Twenty-nine years ago, I read about a breakthrough in battery chemistry that would make the common NiCd battery obsolete: the new chemistry had four times the capacity, could stand ten times as many charge-discharge cycles, and had no memory effect.
In the decade and a half that followed, I read about a number of other miracle energy-storage technologies: hydrogen, methane, methanol, and ethanol fuel cells; sodium, zinc, and lithium battery chemistries, and a number of other breakthroughs. None of them ever seemed to turn into an actual product I could buy, though.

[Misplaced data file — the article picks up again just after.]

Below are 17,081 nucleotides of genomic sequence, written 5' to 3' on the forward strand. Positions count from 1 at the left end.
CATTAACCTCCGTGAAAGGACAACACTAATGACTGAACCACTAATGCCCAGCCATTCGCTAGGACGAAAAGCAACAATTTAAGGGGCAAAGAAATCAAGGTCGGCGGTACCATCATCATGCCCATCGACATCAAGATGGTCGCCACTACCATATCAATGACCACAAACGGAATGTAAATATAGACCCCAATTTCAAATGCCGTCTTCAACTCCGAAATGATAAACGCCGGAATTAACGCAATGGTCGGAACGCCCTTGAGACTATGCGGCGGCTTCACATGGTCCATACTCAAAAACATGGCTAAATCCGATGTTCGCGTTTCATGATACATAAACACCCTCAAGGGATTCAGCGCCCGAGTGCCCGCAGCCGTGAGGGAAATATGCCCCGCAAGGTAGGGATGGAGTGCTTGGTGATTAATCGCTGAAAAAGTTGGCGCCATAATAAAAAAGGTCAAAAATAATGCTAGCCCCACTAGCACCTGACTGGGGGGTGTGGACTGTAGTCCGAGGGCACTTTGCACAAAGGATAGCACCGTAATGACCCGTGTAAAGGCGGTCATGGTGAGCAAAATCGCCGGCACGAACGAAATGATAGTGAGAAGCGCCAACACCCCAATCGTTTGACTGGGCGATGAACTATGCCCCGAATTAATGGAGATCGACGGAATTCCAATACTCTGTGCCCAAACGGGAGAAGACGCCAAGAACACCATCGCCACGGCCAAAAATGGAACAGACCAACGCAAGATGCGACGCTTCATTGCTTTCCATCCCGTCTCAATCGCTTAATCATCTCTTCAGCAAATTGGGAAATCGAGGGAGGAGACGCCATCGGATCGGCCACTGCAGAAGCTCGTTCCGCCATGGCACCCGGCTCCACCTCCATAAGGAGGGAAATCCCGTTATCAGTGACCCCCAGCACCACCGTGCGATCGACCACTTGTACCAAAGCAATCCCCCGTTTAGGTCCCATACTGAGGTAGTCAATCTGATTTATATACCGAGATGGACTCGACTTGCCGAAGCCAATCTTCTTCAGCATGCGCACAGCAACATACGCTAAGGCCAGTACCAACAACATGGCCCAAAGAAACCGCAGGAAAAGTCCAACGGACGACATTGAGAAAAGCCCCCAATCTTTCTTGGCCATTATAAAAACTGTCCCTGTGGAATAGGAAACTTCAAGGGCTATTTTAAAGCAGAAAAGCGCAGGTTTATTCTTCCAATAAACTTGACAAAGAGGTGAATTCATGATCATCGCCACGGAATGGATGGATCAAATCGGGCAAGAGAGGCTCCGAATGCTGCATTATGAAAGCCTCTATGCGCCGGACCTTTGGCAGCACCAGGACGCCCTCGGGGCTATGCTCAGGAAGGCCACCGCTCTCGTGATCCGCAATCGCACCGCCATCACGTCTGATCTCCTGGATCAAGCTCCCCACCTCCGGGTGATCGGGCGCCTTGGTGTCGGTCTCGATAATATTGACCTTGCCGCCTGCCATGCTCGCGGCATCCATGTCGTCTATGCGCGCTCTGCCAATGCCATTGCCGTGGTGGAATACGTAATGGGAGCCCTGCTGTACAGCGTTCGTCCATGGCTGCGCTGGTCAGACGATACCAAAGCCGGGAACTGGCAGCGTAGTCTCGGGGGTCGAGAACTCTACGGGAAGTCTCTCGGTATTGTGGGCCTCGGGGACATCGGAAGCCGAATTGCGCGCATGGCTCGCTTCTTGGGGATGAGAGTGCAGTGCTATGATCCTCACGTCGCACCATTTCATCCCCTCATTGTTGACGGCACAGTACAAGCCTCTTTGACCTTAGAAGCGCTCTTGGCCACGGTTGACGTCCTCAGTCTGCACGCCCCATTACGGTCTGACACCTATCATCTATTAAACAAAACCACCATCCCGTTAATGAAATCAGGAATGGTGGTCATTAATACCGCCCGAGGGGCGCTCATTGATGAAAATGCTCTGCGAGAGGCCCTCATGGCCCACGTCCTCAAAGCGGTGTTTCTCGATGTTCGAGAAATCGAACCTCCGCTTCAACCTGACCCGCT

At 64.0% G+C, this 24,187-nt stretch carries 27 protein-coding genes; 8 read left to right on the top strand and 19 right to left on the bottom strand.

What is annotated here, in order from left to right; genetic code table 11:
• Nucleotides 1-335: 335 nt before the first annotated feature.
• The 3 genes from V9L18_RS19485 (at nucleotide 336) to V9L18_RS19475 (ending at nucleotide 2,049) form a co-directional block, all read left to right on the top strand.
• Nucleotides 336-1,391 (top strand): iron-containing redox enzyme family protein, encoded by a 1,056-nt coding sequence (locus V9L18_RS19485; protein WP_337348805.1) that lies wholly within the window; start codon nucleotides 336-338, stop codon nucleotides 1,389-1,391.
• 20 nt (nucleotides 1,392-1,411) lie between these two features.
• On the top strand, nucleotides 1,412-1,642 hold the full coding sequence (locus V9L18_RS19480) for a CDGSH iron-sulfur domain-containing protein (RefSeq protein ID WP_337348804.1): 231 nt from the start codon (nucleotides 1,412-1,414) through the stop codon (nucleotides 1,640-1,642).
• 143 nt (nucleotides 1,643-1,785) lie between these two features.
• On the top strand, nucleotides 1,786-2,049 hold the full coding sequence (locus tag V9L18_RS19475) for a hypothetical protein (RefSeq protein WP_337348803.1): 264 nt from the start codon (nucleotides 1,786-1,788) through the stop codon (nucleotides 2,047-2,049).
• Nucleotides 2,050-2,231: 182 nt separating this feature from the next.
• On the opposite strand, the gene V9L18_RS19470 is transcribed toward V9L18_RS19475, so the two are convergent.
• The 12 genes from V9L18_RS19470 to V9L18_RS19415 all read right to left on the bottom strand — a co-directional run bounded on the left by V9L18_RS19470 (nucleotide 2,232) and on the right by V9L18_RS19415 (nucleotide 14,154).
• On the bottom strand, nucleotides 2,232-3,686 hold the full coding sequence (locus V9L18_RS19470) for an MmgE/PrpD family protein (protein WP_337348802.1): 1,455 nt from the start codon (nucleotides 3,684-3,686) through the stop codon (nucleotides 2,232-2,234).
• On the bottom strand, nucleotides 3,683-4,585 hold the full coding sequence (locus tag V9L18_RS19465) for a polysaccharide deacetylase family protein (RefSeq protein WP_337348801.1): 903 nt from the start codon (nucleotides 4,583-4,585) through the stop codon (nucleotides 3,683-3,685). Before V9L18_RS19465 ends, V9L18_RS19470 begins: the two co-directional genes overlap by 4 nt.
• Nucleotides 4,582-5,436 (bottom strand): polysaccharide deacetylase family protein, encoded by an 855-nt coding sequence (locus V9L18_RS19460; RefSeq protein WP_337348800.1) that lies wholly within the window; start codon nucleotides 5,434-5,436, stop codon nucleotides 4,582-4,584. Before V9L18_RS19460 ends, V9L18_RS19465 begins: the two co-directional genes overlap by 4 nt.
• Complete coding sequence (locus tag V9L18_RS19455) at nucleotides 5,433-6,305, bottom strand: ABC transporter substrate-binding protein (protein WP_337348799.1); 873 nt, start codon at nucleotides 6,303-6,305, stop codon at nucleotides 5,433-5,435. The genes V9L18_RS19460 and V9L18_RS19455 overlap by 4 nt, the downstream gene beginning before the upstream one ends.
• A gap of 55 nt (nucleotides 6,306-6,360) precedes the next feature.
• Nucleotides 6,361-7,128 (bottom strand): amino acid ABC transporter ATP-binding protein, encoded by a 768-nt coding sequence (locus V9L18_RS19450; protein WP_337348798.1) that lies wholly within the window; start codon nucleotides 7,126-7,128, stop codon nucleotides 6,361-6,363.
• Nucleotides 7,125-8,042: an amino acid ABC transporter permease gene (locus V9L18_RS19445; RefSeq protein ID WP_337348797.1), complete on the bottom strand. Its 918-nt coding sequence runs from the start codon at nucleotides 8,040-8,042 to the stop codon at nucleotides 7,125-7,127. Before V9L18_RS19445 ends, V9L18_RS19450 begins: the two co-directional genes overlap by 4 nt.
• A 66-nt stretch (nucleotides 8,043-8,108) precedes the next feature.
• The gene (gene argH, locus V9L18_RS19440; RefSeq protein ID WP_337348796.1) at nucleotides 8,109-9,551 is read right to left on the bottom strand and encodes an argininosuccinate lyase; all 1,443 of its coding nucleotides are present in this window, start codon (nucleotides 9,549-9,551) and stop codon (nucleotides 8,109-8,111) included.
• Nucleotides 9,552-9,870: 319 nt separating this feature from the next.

I kept following that chemistry I first read about in 1988, seeing it pop up from time to time in uses such as electric vehicles or laptop batteries, but never in a form I could make use of. And finally, in 2003, I was able to go to a store and buy a set of those NiMH batteries to use in my digital camera.